CONFLICT A SOCIAL PHENOMENON:
Occurrence of conflict in society is an unusual phenomenon in all societies.2 If properly utilized, conflicts engender opportunities for desired progress in the society. In general, conflicts occur as a result of wrong or mismanagement of relations among members of the society. The wrong or mismanagement of the societal relations give rise to exploitative systems marked by accumulation of powers and wealth by a certain group of individuals. Obviously, what can be argued is that conflicts make nests in the structure of the society. In this sense, conflict implies a condition of the lacking of equality in social framework.
All societies are prone to ill define relations between the members.3 While the section occupying powerful or dominant position in the prevailing hierarchy strives for preservation of status quo, the others naturally fight for change. All conflicts are thus not essentially ‘evils’. Rather, they can be used by people to for legitimate interests.4 Historically, people in all parts of the world have used wars to liberate themselves from colonial or despotic rules. 5 The conflict becomes inevitable when rulers engage themselves to sustain their position.6 In this sense, conflict is a struggle between the oppressor and oppressed, rich and poor, privileged and deprived and between those who have access to state powers and those who are deprived of it. Conflict, as such, may have more than one dimension. Politically, it is directly associated with the issue of power sharing. , In political tone, conflict is an outcome of the lacking of transparency, accountability, participation and predictability which collectively constitute indispensable components of a democratic system.7 Economically, conflict is an expression of dissatisfaction of general people to the system of ill distribution of the livelihood and development resources. Socially, a conflict is a manifestation of anger against the seclusion some by others. Culturally, the conflict is a quest for preservation of one’s traditions and language against the consistent and deliberate encroachment of other. Psychologically, it is an outcome of defense maneuvers designed by one, who perceives threat of its existence in view of powers wielded by others who are dominant in power structure of the given society.
Conflicts might exist in latent and overt forms. Where the dominant class or group, or element has enormous strength over the weaker, the conflict is hidden in the heart and mind of the people. It remains in a sinking condition, where the peoples deliberatively but unwillingly suppress their expression of dissatisfaction and anger. The lack of expression, which is often described as a culture of toleration, however, does not rule out the situation of conflict. This form of conflict is called latent conflict, which is essentially structural in nature. The practice of untouchability in Nepal and India is a good example of the structural violence.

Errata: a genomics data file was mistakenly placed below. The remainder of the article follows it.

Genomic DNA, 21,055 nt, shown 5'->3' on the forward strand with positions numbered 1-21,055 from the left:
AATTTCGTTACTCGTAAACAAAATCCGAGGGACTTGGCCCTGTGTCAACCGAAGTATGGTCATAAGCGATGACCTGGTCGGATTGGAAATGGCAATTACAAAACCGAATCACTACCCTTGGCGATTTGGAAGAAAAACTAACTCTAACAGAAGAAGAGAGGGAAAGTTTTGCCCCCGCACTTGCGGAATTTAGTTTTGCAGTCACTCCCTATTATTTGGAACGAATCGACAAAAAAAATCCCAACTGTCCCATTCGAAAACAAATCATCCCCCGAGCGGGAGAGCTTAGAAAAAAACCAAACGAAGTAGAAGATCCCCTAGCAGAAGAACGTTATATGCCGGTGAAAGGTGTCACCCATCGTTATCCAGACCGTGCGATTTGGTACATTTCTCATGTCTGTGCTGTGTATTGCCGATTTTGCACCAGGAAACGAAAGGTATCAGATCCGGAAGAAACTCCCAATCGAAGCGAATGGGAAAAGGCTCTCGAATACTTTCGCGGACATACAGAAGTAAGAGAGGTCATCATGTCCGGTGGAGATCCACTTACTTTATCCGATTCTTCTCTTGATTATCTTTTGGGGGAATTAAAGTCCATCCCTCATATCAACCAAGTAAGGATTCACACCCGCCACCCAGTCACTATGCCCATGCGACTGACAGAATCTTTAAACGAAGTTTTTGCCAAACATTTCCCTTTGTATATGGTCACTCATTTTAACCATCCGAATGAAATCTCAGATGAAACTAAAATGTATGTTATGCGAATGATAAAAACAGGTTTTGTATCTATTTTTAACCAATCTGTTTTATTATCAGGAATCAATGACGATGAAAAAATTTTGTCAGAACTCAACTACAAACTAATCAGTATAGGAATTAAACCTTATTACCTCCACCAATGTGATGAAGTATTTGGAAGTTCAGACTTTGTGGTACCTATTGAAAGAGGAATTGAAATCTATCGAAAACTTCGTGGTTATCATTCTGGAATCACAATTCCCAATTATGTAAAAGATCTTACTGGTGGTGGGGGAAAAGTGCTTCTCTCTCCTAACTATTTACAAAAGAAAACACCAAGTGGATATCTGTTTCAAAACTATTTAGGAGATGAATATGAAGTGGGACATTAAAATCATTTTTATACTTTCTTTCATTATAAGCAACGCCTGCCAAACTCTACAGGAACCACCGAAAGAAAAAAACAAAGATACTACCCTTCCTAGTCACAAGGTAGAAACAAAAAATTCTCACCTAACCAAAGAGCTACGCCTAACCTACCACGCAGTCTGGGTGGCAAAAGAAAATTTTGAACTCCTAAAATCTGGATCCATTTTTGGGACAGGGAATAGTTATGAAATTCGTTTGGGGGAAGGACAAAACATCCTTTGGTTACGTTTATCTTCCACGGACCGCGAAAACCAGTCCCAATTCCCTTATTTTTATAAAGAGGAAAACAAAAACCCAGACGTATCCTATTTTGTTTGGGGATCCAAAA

Overt conflict is a condition where the silence is broken or the culture of toleration is challenged. It is an expression of quest for change in the status quo.8 Change calls for equality and equality, in turn, is a foundation of justice. Creation of the condition of equality is in no way possible without change. The process of change from status quo to equality is defined as an instrument of transformation of the conflict. The conflict and terrorism differ in this point. Terrorism lacks purpose of transforming status quo to a condition equality bound-change. Thus, the overt conflict can be characterized by dynamics of change versus status quo9 and in this form a conflict in can be defined as an action to set up the condition of equality.
Conflict might be violent and non-violent. The violent conflict justifies destruction of conventional socio-economic, political and legal paradigms for construction of new ones. The violent use of force is synonym of the violent conflict. Violence exerts pain on some for benefits of others. Violence is cyclic as the counter action is an essential character of the violent conflict. Social science has not entirely rejected the justification of violence for change. In fact, a number of great changes in history have been materialized by use of force. Nevertheless, no violence is justified by the history on any ground which is intentionally perpetrated to exterminate human lives. In the 21st century, all forms of violence adversely affecting human rights are ipso facto rejected. Of course, a violence which exerts force to achieve change in disregard of human dignity and humanity amounts to be a terrorist act.